A comparison of the watershed hydrology of coastal forested wetlands and the mountainous uplands in the Southern US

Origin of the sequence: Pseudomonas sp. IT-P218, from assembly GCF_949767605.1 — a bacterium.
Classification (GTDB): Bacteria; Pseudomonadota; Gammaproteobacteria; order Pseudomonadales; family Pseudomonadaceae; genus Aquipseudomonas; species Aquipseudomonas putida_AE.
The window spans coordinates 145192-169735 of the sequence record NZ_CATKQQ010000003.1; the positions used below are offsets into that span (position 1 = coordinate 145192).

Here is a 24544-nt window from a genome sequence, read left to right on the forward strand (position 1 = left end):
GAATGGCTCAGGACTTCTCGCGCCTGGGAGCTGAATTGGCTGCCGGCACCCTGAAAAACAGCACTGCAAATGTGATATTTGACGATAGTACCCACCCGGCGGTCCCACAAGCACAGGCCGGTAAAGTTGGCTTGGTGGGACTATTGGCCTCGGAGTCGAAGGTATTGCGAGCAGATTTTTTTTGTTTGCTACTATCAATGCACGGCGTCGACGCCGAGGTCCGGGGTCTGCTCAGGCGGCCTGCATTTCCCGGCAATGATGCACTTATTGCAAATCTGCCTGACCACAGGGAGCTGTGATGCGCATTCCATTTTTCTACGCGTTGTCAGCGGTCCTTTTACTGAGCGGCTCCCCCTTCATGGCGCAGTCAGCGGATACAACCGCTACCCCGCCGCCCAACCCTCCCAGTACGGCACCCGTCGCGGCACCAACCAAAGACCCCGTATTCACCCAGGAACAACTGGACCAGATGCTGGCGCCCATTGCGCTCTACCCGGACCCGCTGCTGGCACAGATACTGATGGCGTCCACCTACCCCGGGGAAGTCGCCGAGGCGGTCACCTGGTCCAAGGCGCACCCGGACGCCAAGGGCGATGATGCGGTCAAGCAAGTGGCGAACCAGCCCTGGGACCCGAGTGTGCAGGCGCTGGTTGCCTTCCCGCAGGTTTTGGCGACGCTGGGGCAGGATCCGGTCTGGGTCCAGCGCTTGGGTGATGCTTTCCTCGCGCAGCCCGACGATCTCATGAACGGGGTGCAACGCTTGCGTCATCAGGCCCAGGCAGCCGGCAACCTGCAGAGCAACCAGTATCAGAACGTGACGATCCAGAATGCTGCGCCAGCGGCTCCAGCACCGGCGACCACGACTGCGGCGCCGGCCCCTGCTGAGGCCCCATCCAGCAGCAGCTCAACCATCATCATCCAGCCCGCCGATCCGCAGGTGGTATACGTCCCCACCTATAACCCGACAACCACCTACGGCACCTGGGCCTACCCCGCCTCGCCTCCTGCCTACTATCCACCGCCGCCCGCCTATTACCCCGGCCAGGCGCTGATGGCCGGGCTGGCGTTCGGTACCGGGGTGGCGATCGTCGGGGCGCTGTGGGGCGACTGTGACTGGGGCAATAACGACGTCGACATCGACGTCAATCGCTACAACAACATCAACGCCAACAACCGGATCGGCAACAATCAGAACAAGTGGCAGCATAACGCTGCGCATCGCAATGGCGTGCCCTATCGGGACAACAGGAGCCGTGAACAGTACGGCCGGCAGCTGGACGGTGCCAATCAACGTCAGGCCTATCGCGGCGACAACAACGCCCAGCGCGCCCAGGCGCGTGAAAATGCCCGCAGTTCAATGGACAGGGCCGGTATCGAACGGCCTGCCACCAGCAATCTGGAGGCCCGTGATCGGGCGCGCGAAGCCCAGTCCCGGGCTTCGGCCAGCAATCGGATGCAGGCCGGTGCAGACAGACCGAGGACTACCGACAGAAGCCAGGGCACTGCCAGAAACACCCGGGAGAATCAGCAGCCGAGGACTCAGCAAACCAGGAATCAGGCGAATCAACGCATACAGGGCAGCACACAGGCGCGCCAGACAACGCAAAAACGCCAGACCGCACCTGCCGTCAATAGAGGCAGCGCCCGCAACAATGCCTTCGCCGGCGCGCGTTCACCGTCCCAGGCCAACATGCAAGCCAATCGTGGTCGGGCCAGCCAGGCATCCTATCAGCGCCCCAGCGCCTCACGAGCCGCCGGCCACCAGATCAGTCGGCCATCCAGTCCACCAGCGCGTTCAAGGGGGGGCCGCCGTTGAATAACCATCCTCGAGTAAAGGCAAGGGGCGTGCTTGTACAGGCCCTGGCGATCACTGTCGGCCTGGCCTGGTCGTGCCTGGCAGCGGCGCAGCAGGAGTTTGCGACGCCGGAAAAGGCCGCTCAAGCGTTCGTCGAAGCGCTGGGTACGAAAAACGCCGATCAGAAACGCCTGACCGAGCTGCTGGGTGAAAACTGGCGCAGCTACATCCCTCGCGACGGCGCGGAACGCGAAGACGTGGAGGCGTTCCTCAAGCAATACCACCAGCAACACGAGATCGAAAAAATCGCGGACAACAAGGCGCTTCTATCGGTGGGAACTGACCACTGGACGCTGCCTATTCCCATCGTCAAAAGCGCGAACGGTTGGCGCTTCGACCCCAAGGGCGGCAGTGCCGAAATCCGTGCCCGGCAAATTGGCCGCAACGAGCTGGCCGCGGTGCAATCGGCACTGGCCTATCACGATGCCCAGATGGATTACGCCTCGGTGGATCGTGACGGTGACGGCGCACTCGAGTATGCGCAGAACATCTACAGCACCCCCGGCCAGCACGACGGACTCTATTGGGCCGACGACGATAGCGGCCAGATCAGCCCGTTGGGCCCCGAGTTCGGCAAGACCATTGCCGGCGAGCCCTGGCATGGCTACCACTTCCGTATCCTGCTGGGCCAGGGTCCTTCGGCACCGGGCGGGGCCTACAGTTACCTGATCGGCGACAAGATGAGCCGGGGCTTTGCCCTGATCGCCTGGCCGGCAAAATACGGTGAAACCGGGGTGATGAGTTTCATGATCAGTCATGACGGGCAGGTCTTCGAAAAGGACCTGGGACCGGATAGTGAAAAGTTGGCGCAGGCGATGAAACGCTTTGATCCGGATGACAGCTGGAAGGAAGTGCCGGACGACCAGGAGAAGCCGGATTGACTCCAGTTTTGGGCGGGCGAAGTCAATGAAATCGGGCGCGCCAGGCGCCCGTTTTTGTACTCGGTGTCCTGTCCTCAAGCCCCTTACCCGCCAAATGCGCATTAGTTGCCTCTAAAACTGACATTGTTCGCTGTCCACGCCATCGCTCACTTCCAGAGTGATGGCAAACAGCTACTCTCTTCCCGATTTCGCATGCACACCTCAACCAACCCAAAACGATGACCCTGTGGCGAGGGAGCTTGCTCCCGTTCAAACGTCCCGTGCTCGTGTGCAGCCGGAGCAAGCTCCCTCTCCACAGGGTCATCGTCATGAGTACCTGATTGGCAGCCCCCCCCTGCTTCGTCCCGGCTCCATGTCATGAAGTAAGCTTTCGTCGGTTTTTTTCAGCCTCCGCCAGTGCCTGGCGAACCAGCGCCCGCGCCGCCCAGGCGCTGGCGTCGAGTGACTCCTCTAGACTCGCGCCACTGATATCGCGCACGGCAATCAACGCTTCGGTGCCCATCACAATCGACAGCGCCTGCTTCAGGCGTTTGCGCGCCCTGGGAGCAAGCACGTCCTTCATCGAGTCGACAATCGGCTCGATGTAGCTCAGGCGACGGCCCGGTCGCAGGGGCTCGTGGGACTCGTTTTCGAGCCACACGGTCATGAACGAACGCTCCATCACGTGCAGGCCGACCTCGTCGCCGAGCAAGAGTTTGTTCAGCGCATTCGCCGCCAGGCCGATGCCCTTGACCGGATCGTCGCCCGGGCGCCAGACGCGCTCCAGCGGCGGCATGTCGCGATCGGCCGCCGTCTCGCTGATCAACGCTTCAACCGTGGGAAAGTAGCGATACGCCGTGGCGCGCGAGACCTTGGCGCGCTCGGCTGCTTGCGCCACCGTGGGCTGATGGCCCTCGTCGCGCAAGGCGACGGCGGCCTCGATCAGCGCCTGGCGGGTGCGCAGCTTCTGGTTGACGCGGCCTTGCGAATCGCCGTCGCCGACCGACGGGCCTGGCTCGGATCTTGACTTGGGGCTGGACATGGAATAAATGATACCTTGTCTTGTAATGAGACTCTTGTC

Hydrology plays a critical roie in wetland development and ecosystem structure and functions. Hydrologic responses to forest management and climate change are diverse in the Southern United States due to topographic and climatic differences. This paper presents a comparison study on long-term hydrologic characteristics (long-term seasonal runoff patterns, water balances, storm flow patterns) of three watersheds in the southern US. These three watersheds represent three types of fores ecosystems commonly found in the lower Atlantic coastal plain and the Appalachian upland mountains. Compared to the warm, flat, and shallow groundwater dominated pine flatwoods on the coast, the inland upland watershed was found to have significantly higher water yield, Precipitation/Hamon's potential evapotranspiration ratio (1.9 for upland vs 1.4 and 0.9 for wetlands), and runoff/precipitation ratio (0.53 ± 0.092 for upland vs 0.30 ± 0.079 and 0.13 ± 0.094 for wetlands). Streamflow from fiatwoods watersheds generally are discontinuous most of the years while the upland watershed showed continuous flows in most years. Stormflow peaks in a cypress-pine Aatwoods system were smaller than that in the upland watershed for most cases, but exceptions occurred under extreme wet conditions. Our study concludes that climate is the most important factor in determining the watershed water balances in the southern US. Topography effects streamflow patterns and stormflow peaks and volume, and is the key to wetland development in the southern US.
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